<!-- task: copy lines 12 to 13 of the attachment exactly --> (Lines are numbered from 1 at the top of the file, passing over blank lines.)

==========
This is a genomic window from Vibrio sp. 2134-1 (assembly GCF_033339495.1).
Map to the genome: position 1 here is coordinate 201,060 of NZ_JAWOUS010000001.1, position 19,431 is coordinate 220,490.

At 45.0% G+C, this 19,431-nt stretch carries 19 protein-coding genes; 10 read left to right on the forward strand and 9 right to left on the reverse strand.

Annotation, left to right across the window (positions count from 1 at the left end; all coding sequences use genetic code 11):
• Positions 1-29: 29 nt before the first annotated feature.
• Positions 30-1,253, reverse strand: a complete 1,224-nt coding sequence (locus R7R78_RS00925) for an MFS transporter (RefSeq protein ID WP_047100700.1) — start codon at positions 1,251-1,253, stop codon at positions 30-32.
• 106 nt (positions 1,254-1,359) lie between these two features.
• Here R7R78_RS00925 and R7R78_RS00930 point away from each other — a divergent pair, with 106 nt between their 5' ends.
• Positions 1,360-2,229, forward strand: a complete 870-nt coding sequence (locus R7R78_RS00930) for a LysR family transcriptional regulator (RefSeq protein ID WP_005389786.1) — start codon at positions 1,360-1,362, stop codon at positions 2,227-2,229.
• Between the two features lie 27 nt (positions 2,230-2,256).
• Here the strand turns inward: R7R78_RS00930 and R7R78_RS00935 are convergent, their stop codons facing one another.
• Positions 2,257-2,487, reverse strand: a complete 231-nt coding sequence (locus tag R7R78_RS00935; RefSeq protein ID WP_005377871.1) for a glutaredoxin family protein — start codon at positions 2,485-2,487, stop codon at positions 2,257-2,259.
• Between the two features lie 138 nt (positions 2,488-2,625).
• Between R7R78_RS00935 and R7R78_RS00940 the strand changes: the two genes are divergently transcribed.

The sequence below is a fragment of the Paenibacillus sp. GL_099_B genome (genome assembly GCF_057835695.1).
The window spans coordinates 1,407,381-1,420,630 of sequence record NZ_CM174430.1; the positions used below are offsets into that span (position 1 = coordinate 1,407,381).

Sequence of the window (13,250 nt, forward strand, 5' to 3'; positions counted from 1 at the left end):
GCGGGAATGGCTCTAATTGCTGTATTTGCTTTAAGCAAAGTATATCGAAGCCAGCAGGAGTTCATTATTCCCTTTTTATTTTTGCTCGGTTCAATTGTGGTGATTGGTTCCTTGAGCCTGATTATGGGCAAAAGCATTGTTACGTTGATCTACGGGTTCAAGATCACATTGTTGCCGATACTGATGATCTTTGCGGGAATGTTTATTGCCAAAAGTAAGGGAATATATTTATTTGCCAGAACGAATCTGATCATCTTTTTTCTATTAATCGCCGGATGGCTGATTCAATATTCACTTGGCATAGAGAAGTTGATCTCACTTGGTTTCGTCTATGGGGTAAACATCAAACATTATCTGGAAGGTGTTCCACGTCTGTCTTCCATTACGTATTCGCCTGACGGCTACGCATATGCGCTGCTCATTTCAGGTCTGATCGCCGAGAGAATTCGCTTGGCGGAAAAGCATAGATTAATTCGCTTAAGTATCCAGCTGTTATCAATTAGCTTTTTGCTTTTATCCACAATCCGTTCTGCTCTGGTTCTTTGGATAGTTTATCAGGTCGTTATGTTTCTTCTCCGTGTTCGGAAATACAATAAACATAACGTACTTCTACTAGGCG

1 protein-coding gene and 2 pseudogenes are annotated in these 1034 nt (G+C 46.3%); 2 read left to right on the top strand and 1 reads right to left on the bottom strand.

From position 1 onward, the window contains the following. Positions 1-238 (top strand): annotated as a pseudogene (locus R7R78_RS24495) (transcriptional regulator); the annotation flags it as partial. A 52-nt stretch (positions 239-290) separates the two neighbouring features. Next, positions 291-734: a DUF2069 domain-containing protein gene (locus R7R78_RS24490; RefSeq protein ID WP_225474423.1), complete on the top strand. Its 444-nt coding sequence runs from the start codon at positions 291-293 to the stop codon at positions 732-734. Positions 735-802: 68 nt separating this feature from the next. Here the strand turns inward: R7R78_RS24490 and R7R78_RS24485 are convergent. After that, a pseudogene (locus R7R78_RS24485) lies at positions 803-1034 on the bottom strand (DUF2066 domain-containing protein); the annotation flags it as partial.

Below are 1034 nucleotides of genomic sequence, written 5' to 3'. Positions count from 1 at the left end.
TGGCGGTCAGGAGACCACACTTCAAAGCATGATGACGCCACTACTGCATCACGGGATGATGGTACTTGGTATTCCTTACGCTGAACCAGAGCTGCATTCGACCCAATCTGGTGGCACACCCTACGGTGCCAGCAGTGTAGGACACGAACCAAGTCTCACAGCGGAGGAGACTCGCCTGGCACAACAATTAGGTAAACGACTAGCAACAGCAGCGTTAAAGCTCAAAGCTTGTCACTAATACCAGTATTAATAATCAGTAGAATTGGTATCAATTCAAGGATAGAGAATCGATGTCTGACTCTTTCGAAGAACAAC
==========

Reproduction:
• Positions 2,257-2,487, reverse strand: a complete 231-nt coding sequence (locus tag R7R78_RS00935; RefSeq protein ID WP_005377871.1) for a glutaredoxin family protein — start codon at positions 2,485-2,487, stop codon at positions 2,257-2,259.
• Between the two features lie 138 nt (positions 2,488-2,625).